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As Release of Israeli Spy Jonathan Pollard Appears Close, A Few Deeper Questions Worth Asking

With speculation swirling that seller of U.S. secrets may be released from prison after nearly 30 years, case raises interesting concerns about sentencing, international relations, and more

The Wall Street Journal reported that Pollard, who was given a thirty-year sentence after his espionage conviction in 1987, could be released within a matter of weeks or months and quoted anonymous officials who indicated the move might be an attempt to "smooth relations with Israel" after the deal with Iran was announced earlier this month. (Photo:  Karl DeBlaker/Associated Press)


As international speculation surfaced over the weekend over the possibility that Jonathan Pollard, convicted of espionage for giving U.S. military secrets to the Israeli government in exchange for money, could be paroled later this year, a rowdy argument has surfaced over what role, if any, a pending nuclear deal between the U.S., other world powers, and Iran may be playing in the case.

On Friday, the Wall Street Journal was the first to report that Pollard, who was given a thirty-year sentence after his conviction in 1987, could be released and quoted anonymous officials who indicated the move might be an attempt to "smooth relations with Israel" after the deal with Iran was announced earlier this month.  Israel has been outspoken in its opposition to the agreement and Pollard's release has long been a cause celebre for pro-Israeli activists and nationalists who consider Pollard a hero for his actions.

Offering background on the Pollard case, explains the story this way:

In May 1984, Pollard was a young analyst for the US Navy's now-defunct Anti-Terrorist Alert Center. Pollard approached an Israeli Air Force colonel, Aviem Sella, and offered to provide US intelligence documents on Israel's enemies. After consulting with Israeli higher-ups, Sella agreed. Though Pollard hadn't asked for money up front, he was paid $1,500 per month starting in November 1984, and also received thousands of dollars' worth of jewelry for his wife.

It's still not clear why Pollard approached Sella with this plan: He has said he was concerned for Israeli security, but Pollard had a long prior history of erratic behavior and has been accused of passing secrets to other countries, as well, including South Africa and Pakistan.

In November 1985, Pollard apparently learned that his arrest was imminent and attempted to flee with his wife to the Israeli Embassy to request asylum. But the embassy refused them entry, and the FBI arrested them outside the gates.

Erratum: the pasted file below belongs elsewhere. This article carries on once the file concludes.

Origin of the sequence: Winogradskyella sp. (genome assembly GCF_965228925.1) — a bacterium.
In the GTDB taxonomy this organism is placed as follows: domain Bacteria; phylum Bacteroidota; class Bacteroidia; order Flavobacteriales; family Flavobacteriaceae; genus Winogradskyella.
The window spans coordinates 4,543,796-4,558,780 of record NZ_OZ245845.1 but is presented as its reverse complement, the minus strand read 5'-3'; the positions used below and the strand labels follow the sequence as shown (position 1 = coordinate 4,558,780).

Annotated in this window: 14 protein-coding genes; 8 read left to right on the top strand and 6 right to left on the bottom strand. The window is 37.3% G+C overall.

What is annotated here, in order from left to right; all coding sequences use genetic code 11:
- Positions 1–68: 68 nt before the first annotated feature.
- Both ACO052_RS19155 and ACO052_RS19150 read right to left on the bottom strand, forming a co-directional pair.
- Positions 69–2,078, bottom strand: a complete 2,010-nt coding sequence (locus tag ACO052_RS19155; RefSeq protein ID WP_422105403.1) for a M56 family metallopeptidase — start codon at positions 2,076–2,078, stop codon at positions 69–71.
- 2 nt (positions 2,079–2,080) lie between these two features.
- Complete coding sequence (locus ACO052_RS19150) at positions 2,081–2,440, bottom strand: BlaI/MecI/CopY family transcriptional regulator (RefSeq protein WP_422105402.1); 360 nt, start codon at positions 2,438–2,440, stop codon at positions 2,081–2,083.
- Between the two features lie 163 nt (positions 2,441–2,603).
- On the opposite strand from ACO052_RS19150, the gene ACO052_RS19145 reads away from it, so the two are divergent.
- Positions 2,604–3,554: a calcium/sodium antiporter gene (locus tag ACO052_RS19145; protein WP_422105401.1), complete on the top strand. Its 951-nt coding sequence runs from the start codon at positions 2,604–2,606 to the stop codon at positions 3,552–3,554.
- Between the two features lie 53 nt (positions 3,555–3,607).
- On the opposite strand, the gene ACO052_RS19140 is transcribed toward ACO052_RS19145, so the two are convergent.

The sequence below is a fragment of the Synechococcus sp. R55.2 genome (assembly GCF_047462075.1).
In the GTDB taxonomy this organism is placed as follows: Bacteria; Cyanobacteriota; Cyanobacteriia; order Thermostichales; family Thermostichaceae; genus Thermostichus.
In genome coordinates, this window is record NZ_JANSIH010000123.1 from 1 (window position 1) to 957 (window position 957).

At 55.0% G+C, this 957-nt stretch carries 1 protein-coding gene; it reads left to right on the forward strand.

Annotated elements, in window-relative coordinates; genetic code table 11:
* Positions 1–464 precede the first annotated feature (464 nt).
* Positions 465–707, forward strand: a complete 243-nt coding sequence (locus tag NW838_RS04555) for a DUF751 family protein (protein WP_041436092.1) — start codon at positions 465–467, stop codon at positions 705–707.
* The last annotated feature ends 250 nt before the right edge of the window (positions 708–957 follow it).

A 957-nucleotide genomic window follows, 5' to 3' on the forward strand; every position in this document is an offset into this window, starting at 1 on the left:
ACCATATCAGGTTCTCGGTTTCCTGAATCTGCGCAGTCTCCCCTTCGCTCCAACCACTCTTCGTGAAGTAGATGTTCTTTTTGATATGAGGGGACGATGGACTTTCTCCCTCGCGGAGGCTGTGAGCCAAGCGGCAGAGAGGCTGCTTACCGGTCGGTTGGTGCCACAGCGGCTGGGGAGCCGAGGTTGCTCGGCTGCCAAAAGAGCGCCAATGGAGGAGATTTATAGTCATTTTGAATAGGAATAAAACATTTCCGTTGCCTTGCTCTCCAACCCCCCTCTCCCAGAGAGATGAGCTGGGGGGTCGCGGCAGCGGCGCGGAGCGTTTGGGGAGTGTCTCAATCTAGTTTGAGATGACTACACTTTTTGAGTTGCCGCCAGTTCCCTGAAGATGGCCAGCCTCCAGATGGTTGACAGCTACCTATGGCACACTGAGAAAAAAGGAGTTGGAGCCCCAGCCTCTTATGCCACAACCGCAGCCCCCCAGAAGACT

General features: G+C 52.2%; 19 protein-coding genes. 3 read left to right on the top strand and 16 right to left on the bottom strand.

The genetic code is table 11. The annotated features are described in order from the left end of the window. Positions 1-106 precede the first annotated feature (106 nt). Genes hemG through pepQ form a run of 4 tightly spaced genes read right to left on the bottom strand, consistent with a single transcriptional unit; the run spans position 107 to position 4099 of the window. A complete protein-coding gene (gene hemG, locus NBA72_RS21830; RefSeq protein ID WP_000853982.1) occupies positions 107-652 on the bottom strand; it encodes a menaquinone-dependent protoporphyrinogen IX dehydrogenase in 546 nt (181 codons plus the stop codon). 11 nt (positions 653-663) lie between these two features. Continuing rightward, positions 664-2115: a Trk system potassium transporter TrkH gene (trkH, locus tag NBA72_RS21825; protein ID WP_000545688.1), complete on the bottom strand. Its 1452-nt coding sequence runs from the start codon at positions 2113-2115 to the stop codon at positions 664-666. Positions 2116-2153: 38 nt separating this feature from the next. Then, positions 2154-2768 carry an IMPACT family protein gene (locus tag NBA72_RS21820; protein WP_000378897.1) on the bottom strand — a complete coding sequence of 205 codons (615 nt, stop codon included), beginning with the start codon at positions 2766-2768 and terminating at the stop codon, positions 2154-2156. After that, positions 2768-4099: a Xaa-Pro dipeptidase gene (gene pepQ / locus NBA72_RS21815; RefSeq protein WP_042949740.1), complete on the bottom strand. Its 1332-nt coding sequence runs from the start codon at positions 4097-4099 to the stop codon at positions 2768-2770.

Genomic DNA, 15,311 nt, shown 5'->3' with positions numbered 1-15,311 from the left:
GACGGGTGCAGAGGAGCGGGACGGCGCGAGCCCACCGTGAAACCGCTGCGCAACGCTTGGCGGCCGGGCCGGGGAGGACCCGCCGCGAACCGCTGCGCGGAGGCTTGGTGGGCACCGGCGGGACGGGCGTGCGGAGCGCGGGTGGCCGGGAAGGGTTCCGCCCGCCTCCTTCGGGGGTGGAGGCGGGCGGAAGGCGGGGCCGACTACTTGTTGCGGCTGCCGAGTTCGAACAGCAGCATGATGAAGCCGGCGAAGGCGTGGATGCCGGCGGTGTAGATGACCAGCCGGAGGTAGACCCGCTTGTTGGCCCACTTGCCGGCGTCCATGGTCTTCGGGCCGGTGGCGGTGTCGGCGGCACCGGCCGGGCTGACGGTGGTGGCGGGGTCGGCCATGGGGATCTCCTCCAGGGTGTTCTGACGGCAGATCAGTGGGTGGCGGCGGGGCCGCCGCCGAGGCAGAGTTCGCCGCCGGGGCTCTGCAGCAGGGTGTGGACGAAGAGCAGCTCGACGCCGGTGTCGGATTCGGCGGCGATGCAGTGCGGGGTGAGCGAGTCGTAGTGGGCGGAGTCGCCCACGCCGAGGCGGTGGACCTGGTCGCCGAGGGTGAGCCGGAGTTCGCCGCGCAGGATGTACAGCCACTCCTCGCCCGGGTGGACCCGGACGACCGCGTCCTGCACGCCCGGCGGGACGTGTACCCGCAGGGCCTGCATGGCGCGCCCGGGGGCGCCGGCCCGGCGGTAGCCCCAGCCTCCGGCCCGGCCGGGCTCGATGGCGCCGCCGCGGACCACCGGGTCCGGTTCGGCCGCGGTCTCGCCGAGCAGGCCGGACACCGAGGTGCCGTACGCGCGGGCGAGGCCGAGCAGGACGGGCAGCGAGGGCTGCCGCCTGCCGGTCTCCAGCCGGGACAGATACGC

Pollard had, over a year and a half, leaked about 2,300 documents on topics ranging from Soviet air defenses to Egyptian missile systems. He pleaded guilty to espionage in 1987 and is now serving a life sentence at the Butner Federal Correction Complex in Butner, North Carolina.

Following the WSJ's reporting on Friday, U.S. Justice Department officials denied that the possible release of Pollard—who is up for parole in November—has anything to do with the Iran deal. According to the DOJ, there has been no special consideration for Pollard in light of the nuclear deal and stated their position that Pollard should serve every day of his sentence.

On Saturday, YNet News reported that Israeli officials have confirmed that Pollard is set to be released from US prison this year, but emphasized to the Israeli newspaper that this was unrelated to the recent deal signed between world powers and Iran.

Also on Saturday, however, Pollard's ex-wife, Anne Pollard told Israel's Channel 2 TV that "that there is no official word that Jonathan is being released on any date." According to the Associated Press, however, Anne Pollard was openly advocating for the Israeli government to intervene on her ex-husband's behalf so that he  could "hire a top, top-notch attorney" for his upcoming parole hearing.

Meanwhile, journalists like the Toronto Star columnist Heather Mallick and The Intercept's Glenn Greenwald raised important points about the difference between an "actual spy" like Pollard, who has nearly completed his full thirty-year sentence, and a new generation of whistleblowers in the U.S., among them Chelsea Manning and Edward Snowden, who both face the prospect of decades in jail for leaking government secrets to journalists in the name of democratic accountability and the public good.

As Mallick tweeted:

And Greenwald added:

Meanwhile, however—especially as it appeared increasingly likely that Pollard's release is nothing less than standard protocol—Murtaza Hussein, one of Greenwald's colleagues at The Intercept, made these points about the situation on his account:

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